Google reported strong first quarter earnings that were better than expected, but revenue was a bit light. The company also approved a 2-for-1 stock split, but maintained a structure that leave control with founders Larry Page and Sergey Brin.
The company reported first quarter earnings of $2.89 billion, or $8.75 a share, on revenue of $8.14 billion excluding traffic acquisition costs. Including traffic acquisition costs Google revenue for the quarter was $10.65 billion. Non-GAAP earnings came in at $10.08 a share.
Wall Street expected Google to report first quarter earnings of $9.65 a share on revenue of $8.15 billion excluding traffic acquisition costs.
Cost per click rates were down 12 percent from a year ago. That decline was worse than expected and may reflect more mobile and tablet traffic.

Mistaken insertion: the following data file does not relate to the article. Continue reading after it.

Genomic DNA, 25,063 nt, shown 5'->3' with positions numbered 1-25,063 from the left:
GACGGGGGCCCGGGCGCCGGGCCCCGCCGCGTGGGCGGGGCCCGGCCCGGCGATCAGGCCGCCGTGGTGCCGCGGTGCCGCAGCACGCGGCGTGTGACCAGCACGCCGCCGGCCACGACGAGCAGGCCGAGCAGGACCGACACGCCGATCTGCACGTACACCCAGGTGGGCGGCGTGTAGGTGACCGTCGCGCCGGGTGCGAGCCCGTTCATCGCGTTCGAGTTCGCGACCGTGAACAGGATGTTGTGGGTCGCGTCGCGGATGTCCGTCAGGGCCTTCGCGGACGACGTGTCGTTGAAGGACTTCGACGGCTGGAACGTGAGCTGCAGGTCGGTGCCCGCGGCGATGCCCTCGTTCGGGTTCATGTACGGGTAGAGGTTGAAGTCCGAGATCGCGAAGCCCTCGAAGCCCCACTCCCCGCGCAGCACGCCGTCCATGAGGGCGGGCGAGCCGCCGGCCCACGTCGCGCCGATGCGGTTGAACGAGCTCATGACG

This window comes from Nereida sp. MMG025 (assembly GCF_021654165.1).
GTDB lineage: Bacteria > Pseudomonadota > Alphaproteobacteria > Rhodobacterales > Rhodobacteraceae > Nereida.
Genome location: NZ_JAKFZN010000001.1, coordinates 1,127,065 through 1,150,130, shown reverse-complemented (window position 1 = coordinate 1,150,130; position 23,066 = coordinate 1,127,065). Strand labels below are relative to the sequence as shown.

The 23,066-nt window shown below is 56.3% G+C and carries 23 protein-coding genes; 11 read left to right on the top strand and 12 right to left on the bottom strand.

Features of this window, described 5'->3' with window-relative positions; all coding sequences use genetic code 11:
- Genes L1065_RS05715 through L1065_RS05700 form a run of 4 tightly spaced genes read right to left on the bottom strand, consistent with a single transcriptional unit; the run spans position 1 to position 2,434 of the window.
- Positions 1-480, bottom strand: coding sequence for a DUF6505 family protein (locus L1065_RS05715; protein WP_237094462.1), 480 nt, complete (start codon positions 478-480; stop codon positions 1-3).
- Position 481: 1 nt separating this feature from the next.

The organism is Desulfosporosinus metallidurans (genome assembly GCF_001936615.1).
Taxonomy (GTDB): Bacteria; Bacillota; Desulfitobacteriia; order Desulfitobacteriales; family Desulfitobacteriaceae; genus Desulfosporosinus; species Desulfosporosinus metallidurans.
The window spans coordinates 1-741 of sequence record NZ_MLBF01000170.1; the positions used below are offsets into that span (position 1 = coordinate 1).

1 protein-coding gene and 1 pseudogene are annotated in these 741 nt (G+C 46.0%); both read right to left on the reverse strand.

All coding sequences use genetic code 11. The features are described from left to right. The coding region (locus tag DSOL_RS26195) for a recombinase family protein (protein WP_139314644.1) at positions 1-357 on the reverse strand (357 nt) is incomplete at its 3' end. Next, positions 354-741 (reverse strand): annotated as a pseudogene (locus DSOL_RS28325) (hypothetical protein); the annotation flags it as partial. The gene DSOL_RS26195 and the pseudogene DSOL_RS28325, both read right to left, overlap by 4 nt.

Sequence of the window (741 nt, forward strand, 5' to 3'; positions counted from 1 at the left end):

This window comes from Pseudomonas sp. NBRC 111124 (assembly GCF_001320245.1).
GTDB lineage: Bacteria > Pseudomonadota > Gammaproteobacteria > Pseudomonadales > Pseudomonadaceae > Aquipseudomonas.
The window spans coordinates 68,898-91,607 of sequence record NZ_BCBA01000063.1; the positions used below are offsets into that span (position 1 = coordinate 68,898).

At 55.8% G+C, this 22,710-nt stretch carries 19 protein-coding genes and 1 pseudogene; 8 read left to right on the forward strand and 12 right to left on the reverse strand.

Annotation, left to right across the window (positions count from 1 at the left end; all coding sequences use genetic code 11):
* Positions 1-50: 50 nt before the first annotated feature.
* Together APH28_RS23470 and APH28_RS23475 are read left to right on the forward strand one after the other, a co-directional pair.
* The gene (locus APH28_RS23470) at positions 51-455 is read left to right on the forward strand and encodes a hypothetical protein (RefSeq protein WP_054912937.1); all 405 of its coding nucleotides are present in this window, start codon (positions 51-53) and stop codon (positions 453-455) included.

Overall, the company was upbeat about its outlook. CEO Page in a statement called the quarter "great," touted 24 percent revenue growth and momentum of Android, Chrome and YouTube.
On a conference call, Page said that the company has improved its product velocity and has redesigned products throughout.
I've pushed hard to increase our velocity, improve our execution, and focus on the big bets that will make a difference in the world. Google's a large Company now, but will achieve more and do it faster if we approach life with the passion and the soul of a start-up. This has involved a lot of clean-up. We've given many of our products including search, a visual refresh so they now have a more consistent look and feel.
In afterhours trading, investors didn't sweat cost-per-click rates and cheered a stock split.
Key highlights from the conference call:
By the numbers for the first quarter: